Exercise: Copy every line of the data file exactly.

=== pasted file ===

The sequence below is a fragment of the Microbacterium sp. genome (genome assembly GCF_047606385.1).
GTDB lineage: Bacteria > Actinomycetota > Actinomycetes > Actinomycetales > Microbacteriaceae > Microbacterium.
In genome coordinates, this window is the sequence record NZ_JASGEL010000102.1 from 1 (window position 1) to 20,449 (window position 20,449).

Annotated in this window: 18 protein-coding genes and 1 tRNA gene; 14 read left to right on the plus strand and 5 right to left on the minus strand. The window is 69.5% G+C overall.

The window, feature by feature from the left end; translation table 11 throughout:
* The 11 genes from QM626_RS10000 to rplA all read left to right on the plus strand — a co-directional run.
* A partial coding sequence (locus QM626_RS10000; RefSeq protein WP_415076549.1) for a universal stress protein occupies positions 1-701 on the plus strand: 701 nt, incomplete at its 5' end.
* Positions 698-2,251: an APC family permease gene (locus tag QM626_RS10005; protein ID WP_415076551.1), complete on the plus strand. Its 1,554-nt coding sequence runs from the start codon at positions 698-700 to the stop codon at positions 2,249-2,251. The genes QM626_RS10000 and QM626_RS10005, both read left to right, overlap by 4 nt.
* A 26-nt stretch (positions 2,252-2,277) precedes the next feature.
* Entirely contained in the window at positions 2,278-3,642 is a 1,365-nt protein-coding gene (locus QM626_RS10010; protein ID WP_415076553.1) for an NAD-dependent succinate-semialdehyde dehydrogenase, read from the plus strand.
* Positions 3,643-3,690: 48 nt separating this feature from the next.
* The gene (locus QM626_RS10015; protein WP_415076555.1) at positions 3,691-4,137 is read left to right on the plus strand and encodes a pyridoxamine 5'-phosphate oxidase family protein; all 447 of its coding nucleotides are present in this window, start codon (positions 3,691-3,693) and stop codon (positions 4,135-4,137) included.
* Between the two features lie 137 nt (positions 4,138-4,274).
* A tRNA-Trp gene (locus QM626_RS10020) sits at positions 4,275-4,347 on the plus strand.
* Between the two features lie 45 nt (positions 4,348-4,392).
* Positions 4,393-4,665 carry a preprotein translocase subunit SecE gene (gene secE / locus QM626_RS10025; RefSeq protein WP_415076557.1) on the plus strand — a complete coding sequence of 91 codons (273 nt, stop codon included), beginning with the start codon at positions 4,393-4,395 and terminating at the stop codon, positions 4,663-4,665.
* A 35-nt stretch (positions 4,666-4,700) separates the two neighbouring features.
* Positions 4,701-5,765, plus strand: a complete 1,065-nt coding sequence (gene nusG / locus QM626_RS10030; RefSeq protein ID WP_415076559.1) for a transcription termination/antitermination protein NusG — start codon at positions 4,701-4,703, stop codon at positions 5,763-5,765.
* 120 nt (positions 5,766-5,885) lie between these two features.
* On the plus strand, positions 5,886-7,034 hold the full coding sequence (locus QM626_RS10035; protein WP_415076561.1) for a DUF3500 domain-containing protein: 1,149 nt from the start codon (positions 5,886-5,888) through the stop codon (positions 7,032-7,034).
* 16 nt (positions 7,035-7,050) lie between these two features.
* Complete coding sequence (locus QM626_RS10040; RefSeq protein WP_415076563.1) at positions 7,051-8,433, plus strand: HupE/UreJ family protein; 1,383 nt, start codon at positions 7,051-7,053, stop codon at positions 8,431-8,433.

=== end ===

The sequence below is a fragment of the Microbacterium sp. genome (genome assembly GCF_047606385.1).
GTDB lineage: Bacteria > Actinomycetota > Actinomycetes > Actinomycetales > Microbacteriaceae > Microbacterium.
In genome coordinates, this window is the sequence record NZ_JASGEL010000102.1 from 1 (window position 1) to 20,449 (window position 20,449).

Annotated in this window: 18 protein-coding genes and 1 tRNA gene; 14 read left to right on the plus strand and 5 right to left on the minus strand. The window is 69.5% G+C overall.

The window, feature by feature from the left end; translation table 11 throughout:
* The 11 genes from QM626_RS10000 to rplA all read left to right on the plus strand — a co-directional run.
* A partial coding sequence (locus QM626_RS10000; RefSeq protein WP_415076549.1) for a universal stress protein occupies positions 1-701 on the plus strand: 701 nt, incomplete at its 5' end.
* Positions 698-2,251: an APC family permease gene (locus tag QM626_RS10005; protein ID WP_415076551.1), complete on the plus strand. Its 1,554-nt coding sequence runs from the start codon at positions 698-700 to the stop codon at positions 2,249-2,251. The genes QM626_RS10000 and QM626_RS10005, both read left to right, overlap by 4 nt.
* A 26-nt stretch (positions 2,252-2,277) precedes the next feature.
* Entirely contained in the window at positions 2,278-3,642 is a 1,365-nt protein-coding gene (locus QM626_RS10010; protein ID WP_415076553.1) for an NAD-dependent succinate-semialdehyde dehydrogenase, read from the plus strand.
* Positions 3,643-3,690: 48 nt separating this feature from the next.
* The gene (locus QM626_RS10015; protein WP_415076555.1) at positions 3,691-4,137 is read left to right on the plus strand and encodes a pyridoxamine 5'-phosphate oxidase family protein; all 447 of its coding nucleotides are present in this window, start codon (positions 3,691-3,693) and stop codon (positions 4,135-4,137) included.
* Between the two features lie 137 nt (positions 4,138-4,274).
* A tRNA-Trp gene (locus QM626_RS10020) sits at positions 4,275-4,347 on the plus strand.
* Between the two features lie 45 nt (positions 4,348-4,392).
* Positions 4,393-4,665 carry a preprotein translocase subunit SecE gene (gene secE / locus QM626_RS10025; RefSeq protein WP_415076557.1) on the plus strand — a complete coding sequence of 91 codons (273 nt, stop codon included), beginning with the start codon at positions 4,393-4,395 and terminating at the stop codon, positions 4,663-4,665.
* A 35-nt stretch (positions 4,666-4,700) separates the two neighbouring features.
* Positions 4,701-5,765, plus strand: a complete 1,065-nt coding sequence (gene nusG / locus QM626_RS10030; RefSeq protein ID WP_415076559.1) for a transcription termination/antitermination protein NusG — start codon at positions 4,701-4,703, stop codon at positions 5,763-5,765.
* 120 nt (positions 5,766-5,885) lie between these two features.
* On the plus strand, positions 5,886-7,034 hold the full coding sequence (locus QM626_RS10035; protein WP_415076561.1) for a DUF3500 domain-containing protein: 1,149 nt from the start codon (positions 5,886-5,888) through the stop codon (positions 7,032-7,034).
* 16 nt (positions 7,035-7,050) lie between these two features.
* Complete coding sequence (locus QM626_RS10040; RefSeq protein WP_415076563.1) at positions 7,051-8,433, plus strand: HupE/UreJ family protein; 1,383 nt, start codon at positions 7,051-7,053, stop codon at positions 8,431-8,433.